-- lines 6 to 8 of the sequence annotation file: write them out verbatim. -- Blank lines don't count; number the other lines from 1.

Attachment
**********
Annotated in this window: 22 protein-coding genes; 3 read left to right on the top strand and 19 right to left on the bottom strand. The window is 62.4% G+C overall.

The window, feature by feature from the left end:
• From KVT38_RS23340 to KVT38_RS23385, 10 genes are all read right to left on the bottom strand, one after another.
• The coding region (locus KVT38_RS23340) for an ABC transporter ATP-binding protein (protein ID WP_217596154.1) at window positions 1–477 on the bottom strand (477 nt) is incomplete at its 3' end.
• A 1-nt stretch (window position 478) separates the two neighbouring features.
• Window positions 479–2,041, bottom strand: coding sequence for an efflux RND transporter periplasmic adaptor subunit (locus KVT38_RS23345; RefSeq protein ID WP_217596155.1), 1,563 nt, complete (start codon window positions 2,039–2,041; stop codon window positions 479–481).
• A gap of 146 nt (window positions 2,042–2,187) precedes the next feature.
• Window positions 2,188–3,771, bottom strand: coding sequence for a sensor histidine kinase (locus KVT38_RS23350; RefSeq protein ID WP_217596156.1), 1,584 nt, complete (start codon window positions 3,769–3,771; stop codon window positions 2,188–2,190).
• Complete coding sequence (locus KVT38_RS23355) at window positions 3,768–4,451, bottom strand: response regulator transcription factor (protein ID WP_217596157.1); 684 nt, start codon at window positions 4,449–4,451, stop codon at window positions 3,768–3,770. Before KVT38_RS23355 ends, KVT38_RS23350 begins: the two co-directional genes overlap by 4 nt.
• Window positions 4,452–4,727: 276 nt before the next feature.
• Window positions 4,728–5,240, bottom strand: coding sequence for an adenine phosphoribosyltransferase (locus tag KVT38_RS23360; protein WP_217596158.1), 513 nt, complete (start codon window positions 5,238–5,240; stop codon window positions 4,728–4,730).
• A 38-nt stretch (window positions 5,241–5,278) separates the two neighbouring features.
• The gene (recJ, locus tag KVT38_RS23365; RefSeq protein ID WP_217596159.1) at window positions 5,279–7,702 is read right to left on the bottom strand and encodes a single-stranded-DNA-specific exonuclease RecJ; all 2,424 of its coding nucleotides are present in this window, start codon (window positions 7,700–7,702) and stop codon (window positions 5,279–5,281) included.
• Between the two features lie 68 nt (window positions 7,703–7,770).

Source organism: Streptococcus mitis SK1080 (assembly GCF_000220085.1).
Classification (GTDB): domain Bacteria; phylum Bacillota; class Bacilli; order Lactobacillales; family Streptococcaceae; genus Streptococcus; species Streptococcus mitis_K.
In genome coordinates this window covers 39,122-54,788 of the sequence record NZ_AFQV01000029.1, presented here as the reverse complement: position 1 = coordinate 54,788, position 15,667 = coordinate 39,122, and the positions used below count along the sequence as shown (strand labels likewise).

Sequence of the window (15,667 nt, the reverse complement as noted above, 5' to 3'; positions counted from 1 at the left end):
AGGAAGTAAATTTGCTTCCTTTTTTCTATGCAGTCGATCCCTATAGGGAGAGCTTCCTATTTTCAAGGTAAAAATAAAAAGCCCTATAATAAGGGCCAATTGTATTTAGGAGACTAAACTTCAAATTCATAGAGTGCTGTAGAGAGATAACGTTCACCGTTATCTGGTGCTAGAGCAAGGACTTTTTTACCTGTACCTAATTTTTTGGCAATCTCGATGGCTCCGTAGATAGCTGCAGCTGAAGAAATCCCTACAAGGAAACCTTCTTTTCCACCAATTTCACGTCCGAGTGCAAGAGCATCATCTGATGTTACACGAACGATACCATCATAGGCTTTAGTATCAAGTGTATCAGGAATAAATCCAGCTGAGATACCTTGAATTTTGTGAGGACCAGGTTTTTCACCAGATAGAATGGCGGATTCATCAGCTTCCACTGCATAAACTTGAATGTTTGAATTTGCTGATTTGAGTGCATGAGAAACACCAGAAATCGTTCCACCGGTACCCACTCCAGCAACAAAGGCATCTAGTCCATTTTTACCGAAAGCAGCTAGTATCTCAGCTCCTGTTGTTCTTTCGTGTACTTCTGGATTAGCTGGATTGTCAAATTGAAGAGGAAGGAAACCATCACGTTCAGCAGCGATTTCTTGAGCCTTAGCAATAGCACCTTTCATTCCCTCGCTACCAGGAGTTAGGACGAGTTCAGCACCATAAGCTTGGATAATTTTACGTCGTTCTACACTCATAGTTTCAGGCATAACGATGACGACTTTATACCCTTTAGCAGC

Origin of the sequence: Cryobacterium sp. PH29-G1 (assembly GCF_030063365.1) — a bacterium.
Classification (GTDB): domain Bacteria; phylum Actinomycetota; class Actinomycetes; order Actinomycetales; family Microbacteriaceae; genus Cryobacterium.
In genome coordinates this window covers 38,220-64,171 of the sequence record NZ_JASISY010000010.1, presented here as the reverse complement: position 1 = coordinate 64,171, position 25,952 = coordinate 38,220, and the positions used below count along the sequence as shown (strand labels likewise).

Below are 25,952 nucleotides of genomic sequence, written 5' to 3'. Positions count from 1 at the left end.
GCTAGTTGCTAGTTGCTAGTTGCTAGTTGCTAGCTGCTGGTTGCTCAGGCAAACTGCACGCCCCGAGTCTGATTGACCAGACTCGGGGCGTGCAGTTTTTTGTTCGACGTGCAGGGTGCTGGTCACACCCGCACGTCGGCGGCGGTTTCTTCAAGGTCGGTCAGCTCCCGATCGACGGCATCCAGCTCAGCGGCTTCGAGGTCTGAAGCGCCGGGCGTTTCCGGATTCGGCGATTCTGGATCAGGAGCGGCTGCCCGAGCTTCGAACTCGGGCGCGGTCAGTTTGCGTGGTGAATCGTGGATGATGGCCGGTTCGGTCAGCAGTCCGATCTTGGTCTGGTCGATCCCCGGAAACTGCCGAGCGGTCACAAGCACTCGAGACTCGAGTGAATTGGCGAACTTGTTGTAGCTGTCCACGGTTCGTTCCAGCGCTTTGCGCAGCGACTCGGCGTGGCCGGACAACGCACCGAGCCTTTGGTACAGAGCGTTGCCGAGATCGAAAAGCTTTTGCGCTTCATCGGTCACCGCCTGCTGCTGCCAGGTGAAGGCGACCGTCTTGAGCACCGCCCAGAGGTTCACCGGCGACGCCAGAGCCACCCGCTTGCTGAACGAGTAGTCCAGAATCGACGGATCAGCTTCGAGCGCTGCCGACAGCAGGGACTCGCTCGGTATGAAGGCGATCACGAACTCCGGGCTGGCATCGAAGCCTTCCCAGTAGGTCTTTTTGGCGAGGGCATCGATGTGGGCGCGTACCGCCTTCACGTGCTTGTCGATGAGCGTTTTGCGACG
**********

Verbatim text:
• Window positions 479–2,041, bottom strand: coding sequence for an efflux RND transporter periplasmic adaptor subunit (locus KVT38_RS23345; RefSeq protein ID WP_217596155.1), 1,563 nt, complete (start codon window positions 2,039–2,041; stop codon window positions 479–481).
• A gap of 146 nt (window positions 2,042–2,187) precedes the next feature.
• Window positions 2,188–3,771, bottom strand: coding sequence for a sensor histidine kinase (locus KVT38_RS23350; RefSeq protein ID WP_217596156.1), 1,584 nt, complete (start codon window positions 3,769–3,771; stop codon window positions 2,188–2,190).